Cold Flows 4 Warm Clothes Hip Hop Celebration

Minneapolis American Indian Center, Saturday 10.6

As we exit summer, it's great to see musicians pitch in to give needy folks some extra layers. That's the idea behind the first Cold Flows for Warm Clothes benefit show. A wealth of area MCs have donated their time for this free event, including I Self Devine, Maria Isa, Haphduzn, Tony Bones, Anchormen, Mike the Martyr, Point of Contact, Mundo Libre, and many more. To volunteer, email coldflows4warmclothes@gmail.com. All ages, free, 2 p.m.-10 p.m. 1530 E. Franklin Ave., Minneapolis; 612.390.6408. —Reed Fischer

Septeto Nacional de Ignacio Piñeiro

Dakota, Saturday 10.6

The Obama administration's easing of restrictions on cultural exchanges with Cuba in 2009 led to a U.S. tour by Septeto Nacional de Ignacio Piñeiro for the first time since 1933. Formed by singer, bassist, and composer Piñeiro in 1927 and led by him until his death in 1969, Septeto Nacional became an iconic Cuban band that was a pioneer in the evolution of son, a hybrid of Spanish folk and African rhythms with call-and-response vocals, into the musical symbol of the island. Piñeiro was among the innovators who added a punchy trumpet to the lineup when son migrated from rural Oriente to urban Havana. He's also credited with initiating salsa as a musical term with his song "Echalé Salsita" ("throw some sauce in it"), which was even quoted musically by George Gershwin. The band is still thriving with its fourth generation of musicians, currently led by singer Eugenio Rodríguez, known as El Raspa and playing a mix of Piñeiro classics and new pieces that fit seamlessly with the old spirit. On 2010's ¡Su Rumba no hay Son! the band plays with a sense of joy as piquant and intoxicating as fresh salsa. $25, 7 & 9 p.m. 1010 Nicollet Mall, Minneapolis; 612.332.1010. —Rick Mason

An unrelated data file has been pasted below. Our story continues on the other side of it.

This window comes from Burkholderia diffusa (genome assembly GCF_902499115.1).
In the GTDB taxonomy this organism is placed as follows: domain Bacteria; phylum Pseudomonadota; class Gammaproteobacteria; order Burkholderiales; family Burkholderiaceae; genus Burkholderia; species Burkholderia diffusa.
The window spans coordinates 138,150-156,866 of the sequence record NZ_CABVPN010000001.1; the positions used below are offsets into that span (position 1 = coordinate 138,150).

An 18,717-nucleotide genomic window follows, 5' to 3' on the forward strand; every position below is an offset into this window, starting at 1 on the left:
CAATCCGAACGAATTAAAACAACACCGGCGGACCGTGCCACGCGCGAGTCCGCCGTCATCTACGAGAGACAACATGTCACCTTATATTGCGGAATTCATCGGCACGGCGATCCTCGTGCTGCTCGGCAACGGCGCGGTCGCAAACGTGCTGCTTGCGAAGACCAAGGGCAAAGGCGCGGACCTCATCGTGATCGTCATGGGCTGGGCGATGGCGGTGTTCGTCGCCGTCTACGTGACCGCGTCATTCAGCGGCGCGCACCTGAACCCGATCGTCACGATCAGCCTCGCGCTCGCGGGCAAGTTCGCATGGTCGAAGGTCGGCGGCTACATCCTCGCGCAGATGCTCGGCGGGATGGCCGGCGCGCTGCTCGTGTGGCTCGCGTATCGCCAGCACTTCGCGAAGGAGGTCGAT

William Elliott Whitmore

Triple Rock Social Club, Saturday 10.6

William Elliott Whitmore's songs are set in the fields of Iowa and on the banks of the Mississippi, but his guitar and banjo have traveled the globe, opening stages for the likes of the Pogues, Billy Bragg, Chris Cornell, and Social Distortion. On Saturday, Whitmore brings his weary blues-folk to the Triple Rock. The gruff and heartfelt singer's music brims with passion and honesty, and the close confines of the small room are a perfect setting to fully capture his charm. Field Songs , released in 2011, was a lament of hardworking Americana and agriculture that is equally befitting of modern music and classic folk. Oklahoma singer-songwriter Samantha Crain joins him on tour. 18+, $12, 9 p.m., 629 Cedar Ave., Minneapolis; 612.333.7399. —Loren Green

Twin Cities Day of Dignity with Atmosphere